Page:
- In response to questioning from Rep. Gerry Connolly, Professor Nourse testified, “Timing is not written into the text of the Constitution.... I think Congress has plenary power to read that as it wishes. [The time limit] appears to me to be preparatory or advisory language. That is not what the states ratified.”
- Asked by Rep. Sarbanes about the message the United States is sending to the rest of the world if we fail to pass the ERA, Ms. Milano testified: “We’ve also heard a lot today about just starting over, ‘let’s start this process over.’ How long do we need to wait for women, trans women, non-binary people to be included in our founding document?”
- Rep. Speier, lead sponsor of the House-passed H.J. Res. 17,which would eliminate the arbitrary time limit for ratification of the ERA, testified: “Countries that have looked to us to model their Constitutions have recognized the equality of women and men, yet we fail to do the same. We are here today because despite the tremendous progress women have made, we are still deeply unequal in society.”
- Democratic Members of the Committee urged the Senate to take up S. J. Res. 1, the companion bill to Rep. Speier’s resolution.
Witnesses emphasized that the ERA would not only help ensure pay equity, it would also strengthen protections for the LGBTQ+ community, protect reproductive rights, and prevent sexual assault and violence against women, and more.
- In response to a question from Rep. Bush on how the ERA would reinforce legislation protecting the LGBTQ+ community, Ms. Salcedo testified: “We need constitutional protection for all peoples and the Equality Act, unfortunately, does not do that. The Constitution will do that when the ERA is there.”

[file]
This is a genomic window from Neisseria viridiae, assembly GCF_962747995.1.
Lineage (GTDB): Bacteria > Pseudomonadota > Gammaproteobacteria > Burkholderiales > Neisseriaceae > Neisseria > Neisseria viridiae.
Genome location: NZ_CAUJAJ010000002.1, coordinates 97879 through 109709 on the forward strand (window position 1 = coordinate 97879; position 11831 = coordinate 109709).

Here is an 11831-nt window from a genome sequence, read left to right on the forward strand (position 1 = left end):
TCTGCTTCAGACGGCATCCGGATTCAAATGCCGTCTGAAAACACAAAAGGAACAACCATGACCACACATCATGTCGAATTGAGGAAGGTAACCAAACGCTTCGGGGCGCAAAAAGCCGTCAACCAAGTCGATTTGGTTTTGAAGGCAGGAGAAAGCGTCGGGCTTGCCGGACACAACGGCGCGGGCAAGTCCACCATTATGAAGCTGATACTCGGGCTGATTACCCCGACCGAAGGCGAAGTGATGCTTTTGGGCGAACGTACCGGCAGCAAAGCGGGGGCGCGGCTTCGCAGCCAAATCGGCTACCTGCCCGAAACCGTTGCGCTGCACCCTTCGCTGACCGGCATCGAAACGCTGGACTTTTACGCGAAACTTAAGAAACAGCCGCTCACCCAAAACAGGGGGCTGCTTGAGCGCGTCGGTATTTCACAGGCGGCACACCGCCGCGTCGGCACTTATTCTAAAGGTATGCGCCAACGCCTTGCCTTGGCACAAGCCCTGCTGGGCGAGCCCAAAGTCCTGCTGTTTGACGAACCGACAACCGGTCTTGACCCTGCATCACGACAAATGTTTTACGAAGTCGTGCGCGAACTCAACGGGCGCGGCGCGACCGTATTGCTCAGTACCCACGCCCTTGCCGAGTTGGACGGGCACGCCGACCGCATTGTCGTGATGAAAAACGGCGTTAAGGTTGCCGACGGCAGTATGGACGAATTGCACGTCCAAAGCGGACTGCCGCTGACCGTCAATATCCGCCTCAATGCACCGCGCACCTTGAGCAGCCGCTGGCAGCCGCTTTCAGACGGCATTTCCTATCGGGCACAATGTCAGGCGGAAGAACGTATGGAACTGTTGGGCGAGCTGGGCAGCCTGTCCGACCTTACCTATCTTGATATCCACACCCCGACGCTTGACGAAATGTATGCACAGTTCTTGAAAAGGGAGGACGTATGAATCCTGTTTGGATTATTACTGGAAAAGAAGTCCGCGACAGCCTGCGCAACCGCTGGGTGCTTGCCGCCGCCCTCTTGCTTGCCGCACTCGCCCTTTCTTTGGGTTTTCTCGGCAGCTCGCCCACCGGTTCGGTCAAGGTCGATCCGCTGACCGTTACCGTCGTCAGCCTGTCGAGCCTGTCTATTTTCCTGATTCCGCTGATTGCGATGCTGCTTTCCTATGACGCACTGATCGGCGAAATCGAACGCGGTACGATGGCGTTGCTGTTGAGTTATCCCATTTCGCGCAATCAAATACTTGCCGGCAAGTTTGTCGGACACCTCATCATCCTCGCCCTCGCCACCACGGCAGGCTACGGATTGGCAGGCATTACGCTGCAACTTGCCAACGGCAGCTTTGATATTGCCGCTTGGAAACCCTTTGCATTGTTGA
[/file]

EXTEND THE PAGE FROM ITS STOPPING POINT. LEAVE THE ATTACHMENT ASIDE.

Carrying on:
- In response to a question from Rep. Pressley on why the constitutional protections found in the ERA are important to ensure safe and legal abortion for the most vulnerable communities, Senator McClellan testified: “The Supreme Court has long recognized that reproductive freedom is essential to one’s equality. As the Court said in Planned Parenthood v. Casey, the ability of women to participate equally in the economic and social life of the nation has been facilitated by their ability to control their reproductive lives. Abortion is healthcare and the ERA is about gender equality in access to healthcare, and the workplace, and in school and every aspect of federal and state law and policy.”
Experts confirmed the Equal Rights Amendment has met the constitutional requirements for adoption after being ratified by 38 states, and called on the Archivist of the United States to certify and publish the ERA as the 28th Amendment without delay.
- In response to a question from Chairwoman Maloney on whether the Trump-era legal memo is binding legal precedent, Professor Nourse stated unequivocally, “No, it is not binding legal precedent. I actually believe that no President, whether Republican or Democrat, has legal authority to issue a binding Constitutional opinion on Congress’s authority because Article V only mentions Congress. The President has no role.”
- When asked by Rep. Raskin about the authority of this memo, Professor Nourse testified: “OLC really in this case has no authority because the President is not part of the amendment process. We heard from Mr. Connolly that Article V starts with Congress—it’s about Congress’s authority.
- When discussing Virginia’s vote to ratify the ERA in January 2020, Senator McClellan explained: “We looked at the text of the Constitution and what it told us to do was ratify the amendment. There is nothing in the Constitution about deadlines or rescissions and we did what we were authorized to do under the Constitution.”
Click here to watch the hearing.